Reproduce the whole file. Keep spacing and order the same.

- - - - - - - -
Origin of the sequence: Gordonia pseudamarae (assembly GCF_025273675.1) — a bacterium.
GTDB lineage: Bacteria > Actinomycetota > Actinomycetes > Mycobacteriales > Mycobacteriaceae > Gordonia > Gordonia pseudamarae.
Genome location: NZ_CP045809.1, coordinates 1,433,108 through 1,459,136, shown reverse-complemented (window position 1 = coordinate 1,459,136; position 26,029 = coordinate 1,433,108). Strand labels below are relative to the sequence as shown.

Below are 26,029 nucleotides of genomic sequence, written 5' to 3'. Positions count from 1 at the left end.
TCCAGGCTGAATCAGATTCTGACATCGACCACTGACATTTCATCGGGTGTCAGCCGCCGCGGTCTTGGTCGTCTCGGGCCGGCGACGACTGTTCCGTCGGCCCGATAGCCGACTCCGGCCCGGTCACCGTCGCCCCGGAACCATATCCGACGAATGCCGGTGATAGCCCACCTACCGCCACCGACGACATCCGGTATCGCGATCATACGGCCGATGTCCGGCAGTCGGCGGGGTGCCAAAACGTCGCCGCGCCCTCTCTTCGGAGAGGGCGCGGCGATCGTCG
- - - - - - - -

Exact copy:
Origin of the sequence: Gordonia pseudamarae (assembly GCF_025273675.1) — a bacterium.
GTDB lineage: Bacteria > Actinomycetota > Actinomycetes > Mycobacteriales > Mycobacteriaceae > Gordonia > Gordonia pseudamarae.
Genome location: NZ_CP045809.1, coordinates 1,433,108 through 1,459,136, shown reverse-complemented (window position 1 = coordinate 1,459,136; position 26,029 = coordinate 1,433,108). Strand labels below are relative to the sequence as shown.

Below are 26,029 nucleotides of genomic sequence, written 5' to 3'. Positions count from 1 at the left end.
TCCAGGCTGAATCAGATTCTGACATCGACCACTGACATTTCATCGGGTGTCAGCCGCCGCGGTCTTGGTCGTCTCGGGCCGGCGACGACTGTTCCGTCGGCCCGATAGCCGACTCCGGCCCGGTCACCGTCGCCCCGGAACCATATCCGACGAATGCCGGTGATAGCCCACCTACCGCCACCGACGACATCCGGTATCGCGATCATACGGCCGATGTCCGGCAGTCGGCGGGGTGCCAAAACGTCGCCGCGCCCTCTCTTCGGAGAGGGCGCGGCGATCGTCG